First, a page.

Illustration by Indi Maverick

Joy is the Justice We Give Ourselves: An Interview with J. Drew Lanham

Two poets discuss how to bridge the gap between angst and celebration

Drew Lanham and Nickole Brown are both poets, southerners, animal lovers, and seekers of wild beauty. Here, in celebration of Drew’s new collection Joy is the Justice We Give Ourselves, they exchange thoughts on navigating both grief and wild awe, the importance of sanctuary, and how to love what we risk losing. 

Nickole Brown: Hello, hello dear Drew! What a joy—and I do mean joy!—to spend time with your new book. I’m thrilled to see this second collection of poems by you. Mercy, yes. The title—Joy Is The Justice We Give Ourselves—takes its name from a poem that demonstrates your capacity to unflinchingly face social injustice while simultaneously affirming the beauty of this world, particularly the beauty borne of nature, even as it also suffers, especially now. This may be too much to ask, but how do you do it? You see, sometimes I’m made so weary by what humans do to one another and to our nonhuman kin that I find myself incapacitated, unable to make art, much less recognize and witness joy. And I don’t think I’m alone in this. So it seems essential to understand: How might you hold both angst and celebration at the same time? And when the tension of it all is too much, how do you recover and continue to push forward?

Drew Lanham: Hi Nickole. So very good to chat with you, even if it’s letter by letter! You asked me about the bittersweet duality of angst and celebration. I can tell you that the greatest tension exists between the two extremes. It’s a deep chasm full of the unknown and that’s where writing comes in to fill the space. In most of my writing, I go to the things I know best; myself and nature (especially birds). So, between what I might be feeling on a given day—from joy to painand what the birds are doing (or from an existential standpoint, how they’re surviving), I try to wander back and forth across that chasm to build a bridge between myself and wildness. That’s how I hold on to both. I really can’t dismiss one from the other. I’m terrible at compartmentalizing so everything is like watercolor with one thing bleeding into the next. As Frankie Beverly and Maze would say in one of my favorite songs “Joy and Pain”:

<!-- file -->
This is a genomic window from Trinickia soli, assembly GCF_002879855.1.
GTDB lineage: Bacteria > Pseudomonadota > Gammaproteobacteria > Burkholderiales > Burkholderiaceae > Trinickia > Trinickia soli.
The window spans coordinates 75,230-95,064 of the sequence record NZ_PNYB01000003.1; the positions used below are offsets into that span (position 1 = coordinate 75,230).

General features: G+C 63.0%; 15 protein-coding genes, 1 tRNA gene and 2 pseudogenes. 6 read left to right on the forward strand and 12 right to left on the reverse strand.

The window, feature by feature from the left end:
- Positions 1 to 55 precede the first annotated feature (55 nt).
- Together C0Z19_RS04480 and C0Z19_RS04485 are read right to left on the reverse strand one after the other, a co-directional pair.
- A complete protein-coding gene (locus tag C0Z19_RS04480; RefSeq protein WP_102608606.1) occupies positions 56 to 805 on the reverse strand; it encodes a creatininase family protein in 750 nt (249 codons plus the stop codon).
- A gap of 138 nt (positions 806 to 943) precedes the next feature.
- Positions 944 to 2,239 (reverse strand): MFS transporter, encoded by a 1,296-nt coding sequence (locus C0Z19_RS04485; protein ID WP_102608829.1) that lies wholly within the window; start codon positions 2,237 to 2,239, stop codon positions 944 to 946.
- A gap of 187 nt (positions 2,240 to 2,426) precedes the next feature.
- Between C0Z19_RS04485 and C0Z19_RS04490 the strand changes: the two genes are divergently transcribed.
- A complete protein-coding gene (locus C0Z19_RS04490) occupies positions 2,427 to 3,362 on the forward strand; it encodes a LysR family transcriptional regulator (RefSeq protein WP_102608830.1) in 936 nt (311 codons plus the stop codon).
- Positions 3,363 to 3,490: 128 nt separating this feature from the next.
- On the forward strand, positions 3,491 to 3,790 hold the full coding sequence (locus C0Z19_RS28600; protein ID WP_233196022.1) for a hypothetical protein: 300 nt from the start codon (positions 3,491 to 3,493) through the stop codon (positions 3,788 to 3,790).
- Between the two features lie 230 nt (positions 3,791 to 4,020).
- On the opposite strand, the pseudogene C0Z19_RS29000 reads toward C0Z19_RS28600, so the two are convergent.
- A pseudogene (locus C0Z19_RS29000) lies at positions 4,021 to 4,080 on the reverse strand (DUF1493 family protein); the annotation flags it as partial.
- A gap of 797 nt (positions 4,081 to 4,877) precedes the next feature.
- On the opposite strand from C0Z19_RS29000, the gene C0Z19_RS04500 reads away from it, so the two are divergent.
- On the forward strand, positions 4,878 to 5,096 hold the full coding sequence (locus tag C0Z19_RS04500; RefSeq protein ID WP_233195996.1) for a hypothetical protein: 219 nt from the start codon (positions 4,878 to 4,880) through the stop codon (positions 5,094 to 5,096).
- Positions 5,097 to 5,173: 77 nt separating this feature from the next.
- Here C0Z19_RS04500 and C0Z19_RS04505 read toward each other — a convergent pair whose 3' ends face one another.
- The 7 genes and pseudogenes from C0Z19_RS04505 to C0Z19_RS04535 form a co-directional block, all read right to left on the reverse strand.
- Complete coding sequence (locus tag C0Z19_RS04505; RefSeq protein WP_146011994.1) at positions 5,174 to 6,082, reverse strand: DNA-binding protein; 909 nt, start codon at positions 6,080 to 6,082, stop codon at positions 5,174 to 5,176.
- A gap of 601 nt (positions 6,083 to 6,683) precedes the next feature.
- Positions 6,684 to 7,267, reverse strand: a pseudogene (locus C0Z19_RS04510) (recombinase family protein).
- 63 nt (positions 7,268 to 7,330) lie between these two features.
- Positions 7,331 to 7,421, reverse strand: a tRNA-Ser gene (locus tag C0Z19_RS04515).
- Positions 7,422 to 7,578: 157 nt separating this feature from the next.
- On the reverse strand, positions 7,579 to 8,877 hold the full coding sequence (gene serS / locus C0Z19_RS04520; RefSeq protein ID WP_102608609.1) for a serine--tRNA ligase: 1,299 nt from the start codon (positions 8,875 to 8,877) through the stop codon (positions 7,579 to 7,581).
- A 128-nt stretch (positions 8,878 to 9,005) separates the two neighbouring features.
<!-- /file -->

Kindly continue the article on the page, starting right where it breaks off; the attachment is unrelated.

Over and over you can be sure

There will be sorrow but you will endure 

Where there’s a flower, there’s the sun and the rain

Oh, but it’s wonderful, they’re both one in the same.”

That’s my jam. That’s how I hold on to both. 

I push forward because there’s the hope of the next blossom, the next bird migrating in, the next sunrise or sunset. The waxing and waning moon that push and pull the tides. That’s how I go forward. 

Being wounded is no reason for giving up on love.

NB: I needed to hear that. But tell me more about that bridge and how to build it. . . . I mean, it’s early spring now—only mid-April—and yesterday, I looked down to see it hit ninety. Ninety degrees. On the fifteenth of April. The campus, no doubt, is a symphony of bird song. I enjoy it, but I’m also burdened with anxiety over a time when I might hear only the silence about which Rachel Carson warned. It helps to imagine you in the classroom, leading your ornithology students to (as I’ve heard you say), not just “love birds but be in love with them.” What might you pass on to your students—and to us—to give strength to love who we risk losing?